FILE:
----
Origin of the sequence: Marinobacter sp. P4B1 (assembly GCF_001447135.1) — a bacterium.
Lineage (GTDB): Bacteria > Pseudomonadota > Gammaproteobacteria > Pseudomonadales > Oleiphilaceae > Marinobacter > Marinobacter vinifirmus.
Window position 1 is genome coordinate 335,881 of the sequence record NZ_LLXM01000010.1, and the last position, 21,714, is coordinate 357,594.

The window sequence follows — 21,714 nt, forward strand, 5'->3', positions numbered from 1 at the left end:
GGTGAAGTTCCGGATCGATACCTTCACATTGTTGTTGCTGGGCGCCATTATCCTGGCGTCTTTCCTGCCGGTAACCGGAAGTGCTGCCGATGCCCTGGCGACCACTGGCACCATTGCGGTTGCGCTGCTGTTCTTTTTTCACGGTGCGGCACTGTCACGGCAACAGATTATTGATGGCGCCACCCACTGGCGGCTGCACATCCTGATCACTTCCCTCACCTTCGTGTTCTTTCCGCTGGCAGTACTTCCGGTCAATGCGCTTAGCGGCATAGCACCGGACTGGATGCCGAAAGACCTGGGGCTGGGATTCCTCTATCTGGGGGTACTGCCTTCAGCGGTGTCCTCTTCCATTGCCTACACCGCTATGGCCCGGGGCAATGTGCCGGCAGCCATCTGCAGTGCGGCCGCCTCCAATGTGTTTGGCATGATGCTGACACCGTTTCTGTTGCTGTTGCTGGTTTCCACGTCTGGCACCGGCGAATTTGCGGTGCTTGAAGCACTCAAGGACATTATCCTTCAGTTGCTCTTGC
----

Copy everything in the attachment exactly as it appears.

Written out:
Origin of the sequence: Marinobacter sp. P4B1 (assembly GCF_001447135.1) — a bacterium.
Lineage (GTDB): Bacteria > Pseudomonadota > Gammaproteobacteria > Pseudomonadales > Oleiphilaceae > Marinobacter > Marinobacter vinifirmus.
Window position 1 is genome coordinate 335,881 of the sequence record NZ_LLXM01000010.1, and the last position, 21,714, is coordinate 357,594.

The window sequence follows — 21,714 nt, forward strand, 5'->3', positions numbered from 1 at the left end:
GGTGAAGTTCCGGATCGATACCTTCACATTGTTGTTGCTGGGCGCCATTATCCTGGCGTCTTTCCTGCCGGTAACCGGAAGTGCTGCCGATGCCCTGGCGACCACTGGCACCATTGCGGTTGCGCTGCTGTTCTTTTTTCACGGTGCGGCACTGTCACGGCAACAGATTATTGATGGCGCCACCCACTGGCGGCTGCACATCCTGATCACTTCCCTCACCTTCGTGTTCTTTCCGCTGGCAGTACTTCCGGTCAATGCGCTTAGCGGCATAGCACCGGACTGGATGCCGAAAGACCTGGGGCTGGGATTCCTCTATCTGGGGGTACTGCCTTCAGCGGTGTCCTCTTCCATTGCCTACACCGCTATGGCCCGGGGCAATGTGCCGGCAGCCATCTGCAGTGCGGCCGCCTCCAATGTGTTTGGCATGATGCTGACACCGTTTCTGTTGCTGTTGCTGGTTTCCACGTCTGGCACCGGCGAATTTGCGGTGCTTGAAGCACTCAAGGACATTATCCTTCAGTTGCTCTTGC